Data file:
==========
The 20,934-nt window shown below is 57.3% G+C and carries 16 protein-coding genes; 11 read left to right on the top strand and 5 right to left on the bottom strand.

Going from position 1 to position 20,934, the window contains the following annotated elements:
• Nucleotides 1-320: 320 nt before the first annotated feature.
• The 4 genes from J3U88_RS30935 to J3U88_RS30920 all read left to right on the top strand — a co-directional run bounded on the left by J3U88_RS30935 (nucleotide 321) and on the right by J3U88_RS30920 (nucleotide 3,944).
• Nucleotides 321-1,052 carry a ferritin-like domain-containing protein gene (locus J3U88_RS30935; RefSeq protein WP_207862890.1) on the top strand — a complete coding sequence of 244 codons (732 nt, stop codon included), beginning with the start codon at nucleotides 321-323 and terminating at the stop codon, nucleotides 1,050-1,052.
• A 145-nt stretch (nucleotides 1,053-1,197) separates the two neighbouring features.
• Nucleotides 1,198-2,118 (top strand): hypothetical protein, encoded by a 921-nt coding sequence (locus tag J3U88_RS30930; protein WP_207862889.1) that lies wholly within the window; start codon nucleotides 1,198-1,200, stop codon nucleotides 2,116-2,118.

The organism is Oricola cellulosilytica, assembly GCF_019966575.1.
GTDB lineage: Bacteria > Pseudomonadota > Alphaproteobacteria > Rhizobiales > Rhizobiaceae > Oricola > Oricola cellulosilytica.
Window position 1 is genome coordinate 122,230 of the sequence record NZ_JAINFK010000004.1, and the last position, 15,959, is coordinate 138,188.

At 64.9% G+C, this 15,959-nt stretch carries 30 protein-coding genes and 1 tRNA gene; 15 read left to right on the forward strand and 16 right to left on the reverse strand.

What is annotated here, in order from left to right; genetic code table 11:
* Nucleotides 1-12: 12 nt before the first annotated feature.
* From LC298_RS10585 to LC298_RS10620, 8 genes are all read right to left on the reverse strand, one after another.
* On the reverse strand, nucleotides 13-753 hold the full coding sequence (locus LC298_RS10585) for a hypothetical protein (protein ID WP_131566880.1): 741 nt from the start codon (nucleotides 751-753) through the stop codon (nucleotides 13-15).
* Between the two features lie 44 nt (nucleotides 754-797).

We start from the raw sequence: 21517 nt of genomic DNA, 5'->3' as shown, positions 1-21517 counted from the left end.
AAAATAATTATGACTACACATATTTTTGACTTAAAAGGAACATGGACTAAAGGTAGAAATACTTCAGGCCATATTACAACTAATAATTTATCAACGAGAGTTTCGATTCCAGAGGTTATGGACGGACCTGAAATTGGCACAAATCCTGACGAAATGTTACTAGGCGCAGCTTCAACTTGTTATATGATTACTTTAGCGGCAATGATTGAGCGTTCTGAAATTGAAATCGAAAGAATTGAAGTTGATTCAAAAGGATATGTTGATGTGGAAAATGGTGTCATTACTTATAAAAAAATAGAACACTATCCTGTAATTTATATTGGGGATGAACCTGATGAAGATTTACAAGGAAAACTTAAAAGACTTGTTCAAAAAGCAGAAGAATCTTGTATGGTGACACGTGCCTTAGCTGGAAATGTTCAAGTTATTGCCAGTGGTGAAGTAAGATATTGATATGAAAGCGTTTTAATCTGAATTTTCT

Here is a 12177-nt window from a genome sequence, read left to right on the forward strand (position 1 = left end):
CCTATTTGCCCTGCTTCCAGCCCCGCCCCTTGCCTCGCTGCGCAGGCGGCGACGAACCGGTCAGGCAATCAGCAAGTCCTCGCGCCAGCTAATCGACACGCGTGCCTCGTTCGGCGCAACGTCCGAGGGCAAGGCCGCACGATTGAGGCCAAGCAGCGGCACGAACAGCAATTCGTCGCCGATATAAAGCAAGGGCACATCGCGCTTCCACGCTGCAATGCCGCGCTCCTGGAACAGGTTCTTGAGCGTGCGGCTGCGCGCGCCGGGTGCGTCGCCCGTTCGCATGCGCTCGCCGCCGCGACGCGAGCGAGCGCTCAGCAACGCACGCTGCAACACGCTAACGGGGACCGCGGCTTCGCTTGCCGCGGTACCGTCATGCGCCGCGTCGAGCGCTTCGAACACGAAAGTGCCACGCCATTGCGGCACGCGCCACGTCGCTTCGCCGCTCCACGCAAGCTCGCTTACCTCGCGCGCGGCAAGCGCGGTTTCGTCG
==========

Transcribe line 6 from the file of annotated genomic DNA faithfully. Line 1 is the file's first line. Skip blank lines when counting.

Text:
• A 145-nt stretch (nucleotides 1,053-1,197) separates the two neighbouring features.